Studies and stuff

Jury trials = Mob justice

Jury trials are the norm in the Anglo-Saxon world. A jury of your peers. This sounds very nice for a group person. A herd person. For charming and manipulative liars. For sociopaths, and in the modern age, for people who have the media on their side. But is it the most likely system to guarantee justice?

Juries are groups of ordinary people. Not trained professionals in law or assessing evidence, nor people trained in any way to be impartial. They are groups. Groups of ordinary people. Yet their assessment of a person, their collective intuition or sentiment is made decisive in determining guilt or innocence.

Judicial activism and Constitutional Courts

In The Ideal Constitution (in the section Philosophy under About) , we described constitutional principles that would ensure a proper separation of powers and specifically an independent judiciary. This is especially important if the judiciary engages in the constitutional review of law.

We support and defend constitutional review as an important part of constitutional democracy. Decision by judges regarding the constitutionality of laws have not been without controversy however and backlash to judicial decisions has worsened the last couple of years. But what is the alternative?

Crazy Cassation

Should the highest court of the nation not be allowed to intervene in that situation at least? If experienced judges on appeal courts agree regarding matters of fact, intervention by the court of final appeal can help to clear up ambiguity.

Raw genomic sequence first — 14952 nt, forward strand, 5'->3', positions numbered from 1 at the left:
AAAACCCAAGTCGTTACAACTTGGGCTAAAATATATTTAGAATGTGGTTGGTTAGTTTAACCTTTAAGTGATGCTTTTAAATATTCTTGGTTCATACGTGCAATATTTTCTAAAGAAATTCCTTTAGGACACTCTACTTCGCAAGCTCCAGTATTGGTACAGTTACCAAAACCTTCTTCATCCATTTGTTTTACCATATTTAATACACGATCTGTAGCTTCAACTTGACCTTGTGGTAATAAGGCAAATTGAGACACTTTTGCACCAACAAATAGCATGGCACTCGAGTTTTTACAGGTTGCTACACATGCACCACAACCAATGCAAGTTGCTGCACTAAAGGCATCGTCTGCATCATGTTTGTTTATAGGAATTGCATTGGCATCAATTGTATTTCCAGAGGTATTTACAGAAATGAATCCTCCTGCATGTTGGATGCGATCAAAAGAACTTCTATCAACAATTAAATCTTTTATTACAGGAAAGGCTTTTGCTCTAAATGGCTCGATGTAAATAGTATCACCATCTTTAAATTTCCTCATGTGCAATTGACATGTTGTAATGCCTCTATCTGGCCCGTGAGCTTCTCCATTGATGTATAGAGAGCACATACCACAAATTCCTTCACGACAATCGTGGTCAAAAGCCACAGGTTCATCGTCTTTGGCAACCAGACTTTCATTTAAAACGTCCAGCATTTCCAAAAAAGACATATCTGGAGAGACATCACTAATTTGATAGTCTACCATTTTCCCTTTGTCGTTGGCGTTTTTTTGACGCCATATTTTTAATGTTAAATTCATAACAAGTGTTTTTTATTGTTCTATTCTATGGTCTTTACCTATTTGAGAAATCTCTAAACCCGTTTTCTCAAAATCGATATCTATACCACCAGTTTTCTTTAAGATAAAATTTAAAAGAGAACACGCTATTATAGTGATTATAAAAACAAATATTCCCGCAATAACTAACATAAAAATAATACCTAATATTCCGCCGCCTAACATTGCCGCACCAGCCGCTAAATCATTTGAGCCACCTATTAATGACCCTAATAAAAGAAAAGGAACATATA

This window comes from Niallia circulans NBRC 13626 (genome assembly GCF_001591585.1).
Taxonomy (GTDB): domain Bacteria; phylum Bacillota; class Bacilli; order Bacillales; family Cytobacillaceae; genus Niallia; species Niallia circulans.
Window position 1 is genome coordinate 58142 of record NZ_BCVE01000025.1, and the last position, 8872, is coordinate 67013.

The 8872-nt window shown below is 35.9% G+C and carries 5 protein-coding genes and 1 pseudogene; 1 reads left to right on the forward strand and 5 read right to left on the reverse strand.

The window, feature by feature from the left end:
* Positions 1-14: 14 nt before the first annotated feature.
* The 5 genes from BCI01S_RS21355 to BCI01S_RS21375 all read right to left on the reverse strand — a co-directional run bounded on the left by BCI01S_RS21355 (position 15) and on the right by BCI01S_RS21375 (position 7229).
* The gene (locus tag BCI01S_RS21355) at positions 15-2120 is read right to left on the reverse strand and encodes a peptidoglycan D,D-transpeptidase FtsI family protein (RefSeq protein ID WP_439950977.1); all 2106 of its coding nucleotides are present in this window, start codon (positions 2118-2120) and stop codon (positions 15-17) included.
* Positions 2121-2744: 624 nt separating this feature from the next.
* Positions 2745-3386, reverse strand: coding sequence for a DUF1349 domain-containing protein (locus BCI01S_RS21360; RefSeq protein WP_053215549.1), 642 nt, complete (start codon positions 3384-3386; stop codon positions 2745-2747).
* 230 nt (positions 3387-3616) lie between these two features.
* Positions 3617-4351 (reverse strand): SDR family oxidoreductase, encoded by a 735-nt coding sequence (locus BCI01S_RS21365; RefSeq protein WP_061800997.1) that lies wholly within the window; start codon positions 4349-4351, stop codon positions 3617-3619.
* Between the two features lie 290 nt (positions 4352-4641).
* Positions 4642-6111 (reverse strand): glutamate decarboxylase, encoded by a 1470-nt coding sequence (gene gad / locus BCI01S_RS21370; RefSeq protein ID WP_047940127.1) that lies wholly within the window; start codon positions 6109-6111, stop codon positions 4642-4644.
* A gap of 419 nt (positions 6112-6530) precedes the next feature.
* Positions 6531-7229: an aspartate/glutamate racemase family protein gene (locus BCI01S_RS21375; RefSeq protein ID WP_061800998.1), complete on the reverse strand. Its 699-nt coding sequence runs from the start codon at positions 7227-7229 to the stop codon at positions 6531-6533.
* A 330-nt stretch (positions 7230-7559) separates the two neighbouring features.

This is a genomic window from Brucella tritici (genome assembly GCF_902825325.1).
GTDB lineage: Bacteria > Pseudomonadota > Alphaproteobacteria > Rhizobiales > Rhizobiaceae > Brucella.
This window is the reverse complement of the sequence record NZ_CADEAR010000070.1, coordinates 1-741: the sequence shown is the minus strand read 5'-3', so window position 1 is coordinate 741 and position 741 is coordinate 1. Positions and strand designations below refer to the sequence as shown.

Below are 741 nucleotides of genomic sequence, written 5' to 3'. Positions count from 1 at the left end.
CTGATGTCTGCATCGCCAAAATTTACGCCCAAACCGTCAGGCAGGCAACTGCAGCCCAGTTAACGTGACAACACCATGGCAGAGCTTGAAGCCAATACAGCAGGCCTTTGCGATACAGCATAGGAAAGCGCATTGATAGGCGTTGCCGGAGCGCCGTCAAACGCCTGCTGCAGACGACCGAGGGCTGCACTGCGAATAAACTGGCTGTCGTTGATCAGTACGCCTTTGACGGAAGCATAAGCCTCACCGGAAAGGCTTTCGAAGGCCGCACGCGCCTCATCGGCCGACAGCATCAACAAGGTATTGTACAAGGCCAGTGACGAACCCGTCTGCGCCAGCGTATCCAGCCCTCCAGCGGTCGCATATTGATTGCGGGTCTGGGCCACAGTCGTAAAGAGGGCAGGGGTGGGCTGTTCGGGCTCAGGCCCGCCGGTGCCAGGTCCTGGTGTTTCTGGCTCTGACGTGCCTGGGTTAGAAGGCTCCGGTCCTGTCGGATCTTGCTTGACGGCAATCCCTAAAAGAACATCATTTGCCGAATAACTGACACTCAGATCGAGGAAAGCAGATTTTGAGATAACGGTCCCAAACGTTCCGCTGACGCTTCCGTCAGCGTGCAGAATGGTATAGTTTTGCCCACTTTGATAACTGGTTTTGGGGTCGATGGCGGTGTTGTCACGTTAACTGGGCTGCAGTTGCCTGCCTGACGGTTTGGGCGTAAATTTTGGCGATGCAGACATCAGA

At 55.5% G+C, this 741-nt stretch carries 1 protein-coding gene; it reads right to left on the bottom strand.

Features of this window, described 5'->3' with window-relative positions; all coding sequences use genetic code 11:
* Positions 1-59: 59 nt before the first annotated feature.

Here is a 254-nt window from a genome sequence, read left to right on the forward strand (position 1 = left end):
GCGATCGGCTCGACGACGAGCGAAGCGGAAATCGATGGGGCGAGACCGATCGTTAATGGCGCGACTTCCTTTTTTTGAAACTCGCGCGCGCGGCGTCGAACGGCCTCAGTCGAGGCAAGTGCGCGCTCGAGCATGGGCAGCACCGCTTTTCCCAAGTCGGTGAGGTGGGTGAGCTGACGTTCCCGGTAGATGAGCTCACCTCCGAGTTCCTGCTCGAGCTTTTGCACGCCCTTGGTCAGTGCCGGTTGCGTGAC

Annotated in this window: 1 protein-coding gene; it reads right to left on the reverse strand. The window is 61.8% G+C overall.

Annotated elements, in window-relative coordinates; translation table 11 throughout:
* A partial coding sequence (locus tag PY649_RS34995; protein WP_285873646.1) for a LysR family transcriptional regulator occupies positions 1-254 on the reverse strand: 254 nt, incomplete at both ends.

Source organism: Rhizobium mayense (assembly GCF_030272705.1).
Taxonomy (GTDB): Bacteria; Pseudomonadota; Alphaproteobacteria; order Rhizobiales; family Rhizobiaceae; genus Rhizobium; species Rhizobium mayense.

Actual Catholic social teachings Part II

While Pope Saint Pius X and Pope Benedict XV simply continued and according to some even moderate Pope Leo XIII’s stance in favour of moderate/conservative Capitalism, Pope Pius XI expanded on and even altered the emphasis of Catholic social teachings in 1931 with Quadragesimo Anno. The encyclical, which came in the midst of the Great Depression is extremely fascinating today both for the various ideologies it condemned, the economic options it left open and for the historical impact it had.

Directly elected prime minister: Why the **** not?!

Why aren’t there any countries with a directly elected prime minister? Israel tried it (incompetently) but beyond that it is only talked about (the Netherlands, Hungary, Japan) but most republics have a directly elected president, and yet most constitutional (symbolic) monarchies, still have the prime minister’s authority rest with a majority in the lower house. …

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